Ideally, this should be someone who has written at least one successful query (by successful, I mean 'has garnered at least one request for the full manuscript', as this is what a query letter is for). If you don't know any such person (and can't afford to hire one - Big Smoke Writing Factory in Dublin, off the top of my head, offer a query evaluation service for writers of children's and YA fiction), find some queries online to compare with yours, and ask your nitpicky friend to look it over. Everyone has a nitpicky friend. If you don't, I'll be your nitpicky friend! Hello. We are friends now.

If anyone you know has read your novel, they may have great feedback on your query - especially about whether or not it's an accurate representation of your book. My query letter has one jokey bit in it, because my book has quite a few jokey bits, but my book is also a realistic contemporary YA novel set in a miserable, rainy small town, so if my query letter was actually out-and-out funny, it would misrepresent the book (aside: when I was writing this book, if anyone asked me what I was writing about, I would say, with a straight face, 'I'm writing about the mysterious death of a teenager in a small town. It's a comedy' and wait to see what their faces did) (Further aside: Do you still want me to be your nitpicky friend?).

Once you have your query, tailor it for each agent. This is when your 'why' column becomes very useful, as if you have a reason to want to work with an agent, it may well be that the reason will go both ways and the agent also needs to know it. Plus, it reminds you why you think these professionals are awesome and why you want to work with them, which you may need to counter the butterflies in your tummy as you prepare to query.

Or it may make it worse, and this is where your fingernails are in danger.

5. Create a lot of folders on your desktop/Google Drive/Dropbox

I get that this is incredibly unsexy. ('Spreadsheets and folders? And to think I chose being a writer instead of an accountant. . . '). But trust me.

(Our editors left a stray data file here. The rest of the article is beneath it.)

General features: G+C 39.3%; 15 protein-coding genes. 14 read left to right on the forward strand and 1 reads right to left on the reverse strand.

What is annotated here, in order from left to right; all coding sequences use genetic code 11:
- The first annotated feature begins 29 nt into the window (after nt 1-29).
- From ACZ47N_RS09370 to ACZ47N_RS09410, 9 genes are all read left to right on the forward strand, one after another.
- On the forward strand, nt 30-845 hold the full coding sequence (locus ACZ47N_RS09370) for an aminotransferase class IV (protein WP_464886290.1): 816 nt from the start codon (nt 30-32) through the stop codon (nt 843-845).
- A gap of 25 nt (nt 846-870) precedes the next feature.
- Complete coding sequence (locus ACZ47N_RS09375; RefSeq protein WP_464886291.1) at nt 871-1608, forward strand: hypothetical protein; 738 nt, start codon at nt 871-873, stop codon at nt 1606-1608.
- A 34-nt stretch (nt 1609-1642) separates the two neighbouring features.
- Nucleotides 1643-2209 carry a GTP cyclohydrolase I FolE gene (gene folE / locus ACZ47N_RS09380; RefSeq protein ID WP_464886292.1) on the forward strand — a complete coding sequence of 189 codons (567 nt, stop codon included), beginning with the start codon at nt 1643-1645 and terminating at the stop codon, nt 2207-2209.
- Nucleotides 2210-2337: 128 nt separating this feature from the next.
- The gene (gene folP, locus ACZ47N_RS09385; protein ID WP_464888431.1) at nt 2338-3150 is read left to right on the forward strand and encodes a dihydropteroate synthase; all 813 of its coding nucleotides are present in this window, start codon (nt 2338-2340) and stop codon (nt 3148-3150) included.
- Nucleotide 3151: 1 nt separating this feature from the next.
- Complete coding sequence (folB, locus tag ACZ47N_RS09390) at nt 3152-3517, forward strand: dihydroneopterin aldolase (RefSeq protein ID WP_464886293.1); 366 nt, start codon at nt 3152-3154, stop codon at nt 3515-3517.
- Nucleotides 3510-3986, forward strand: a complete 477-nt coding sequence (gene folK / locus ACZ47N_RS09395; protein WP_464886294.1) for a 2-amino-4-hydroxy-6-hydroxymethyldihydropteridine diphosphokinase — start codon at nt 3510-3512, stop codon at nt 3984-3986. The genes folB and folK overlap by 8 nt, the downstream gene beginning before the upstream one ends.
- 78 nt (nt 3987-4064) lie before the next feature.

Remember how we talked about agencies wanting slightly different things? Personally I do not want to send agents any files with long names and I don't want to mix up query letters. So I create a folder for each agent with their personal query letter, with their personal sample material tailored to their requirements. It means I can find what I've sent to whom at a glance, and I don't have to send anyone a file called Ripple_Effect_Sample_Chapters_1-3_With_Title_Page_And_Page_Numbers_Kate_McAgent, or risk sending a file with a title page and page numbers to an agent who says they don't want them. Instead I go to Kate McAgent's folder and attach the file that has a sensible name like 'The Ripple Effect_Sample_Chapters_Ellen Brickley.'

It's not a perfect system - I have made mistakes - but it works pretty well.

. . . and now? There's nothing else I can suggest that will allow you to put off sending it any longer. Make sure your novel is as good as it can be, finalise your synopsis, polish your query one last time and hit send!

Then update your spreadsheet. You'll be really glad when you've been hitting refresh on your inbox for two straight weeks and you check when you might be likely to hear something.

Agent: Kate McAgent
Agency: McAgent Associates
Status: Query sent 1st January - if no response by the 31st assume it's a no
What to send: Query, 30 pages and synopsis
Why: Reps Author I Really Like/Love her blog/Looking for YA with small town setting

I was telling fibs before. This is when your fingernails are really, properly in trouble.


  1. Good tips, and good to see you again!

  2. I used to do all of these when I queried. Except I crack my knuckles instead of chew fingernails.

    1. I wish I was a knuckle cracker, but alas, I am a nail biter.

    2. I wish I was a knuckle cracker, but alas, I am a nail biter.